Avoid getting the ethologists and the animal behaviorists in one airport waiting lounge or they'll be debating whether flying manners are genetic impressions or a learned behavior.
Do economy-class travelers automatically know to find the largest allowable roll-aboard to Bogart as much overhead space, or does it take years of practice?
Does a new flyer automatically know to place their questionable carry-ons in all available seats in the waiting area or is it developed along with frequent flyer miles?
Do Canadian vacationers going south for the winter intuitively know to drop the seatback into your lap like some out of control Lazy-Boy or did they read “Annoying Flying tips for Dummies”?
Resident TMG Ethologist and Diamond Club Air Miles member Konrad Conrad weighed in on the controversy and points out the following imprinted spring break flying tips:
- Newly hatched goslings identify the first moving object they see as “mother”; you may also get called “mother------“ if you wake up from your mid-flight nap drooling on the shoulder of the biker in the aisle seat next to you.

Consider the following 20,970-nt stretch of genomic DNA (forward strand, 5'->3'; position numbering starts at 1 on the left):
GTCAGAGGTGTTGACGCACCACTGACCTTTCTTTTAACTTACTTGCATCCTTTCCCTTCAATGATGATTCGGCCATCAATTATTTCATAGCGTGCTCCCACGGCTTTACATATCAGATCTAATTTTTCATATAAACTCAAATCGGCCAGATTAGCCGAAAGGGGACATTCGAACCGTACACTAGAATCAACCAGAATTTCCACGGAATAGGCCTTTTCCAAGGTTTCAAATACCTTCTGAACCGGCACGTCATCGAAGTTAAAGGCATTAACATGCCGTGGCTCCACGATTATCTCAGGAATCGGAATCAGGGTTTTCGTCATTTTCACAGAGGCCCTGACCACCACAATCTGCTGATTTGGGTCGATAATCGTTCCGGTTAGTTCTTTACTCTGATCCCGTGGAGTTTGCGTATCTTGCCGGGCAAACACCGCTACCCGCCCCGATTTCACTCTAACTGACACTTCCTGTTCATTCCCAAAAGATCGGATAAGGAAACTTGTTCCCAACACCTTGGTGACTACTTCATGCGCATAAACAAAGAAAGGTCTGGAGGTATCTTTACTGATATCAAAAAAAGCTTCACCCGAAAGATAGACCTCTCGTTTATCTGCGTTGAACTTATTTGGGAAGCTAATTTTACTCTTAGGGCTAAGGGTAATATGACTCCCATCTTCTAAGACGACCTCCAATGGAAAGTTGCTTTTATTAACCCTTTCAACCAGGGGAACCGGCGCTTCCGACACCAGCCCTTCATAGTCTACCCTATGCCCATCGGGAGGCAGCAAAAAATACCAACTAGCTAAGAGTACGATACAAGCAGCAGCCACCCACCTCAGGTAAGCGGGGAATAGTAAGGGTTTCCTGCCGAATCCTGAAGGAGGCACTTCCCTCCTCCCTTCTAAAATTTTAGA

- Positioning for seating zones is like Karl von Frisch’s “dance language of bees.” Keep an eye out for the gentleman with the fake-Gucci computer bag and the Chuck Taylors; he's making a bee line to be the first in front of you for Zone 4.
- The sound and impact of the wheels hitting the runway set in motion the “get out first” instinct. Beware the Japanese tourist boogie boarding down the aisle on his luggage immediately after landing!
- Chemoreception 101: Remember that pheromones are a mix of good smells and bad smells. Giving in to the instinct to get a window seat in mid-plane will avoid the mixed “aroma” of the rear galley, the lavatory, and Joe Johnson's feet in seat 39C.
- Just like the communication systems of the mighty eel, travelers instinctively sense when it is time start electrically mind-melding via cell even before the pilot announces it. Just make sure you don't press that wild condor call app by mistake!
The next time you fly, just relax and let your inner seagull lead the way to a more enjoyable flight.
by the Mysterious Dr. F, world traveler, amateur scientist and cultural affairs attache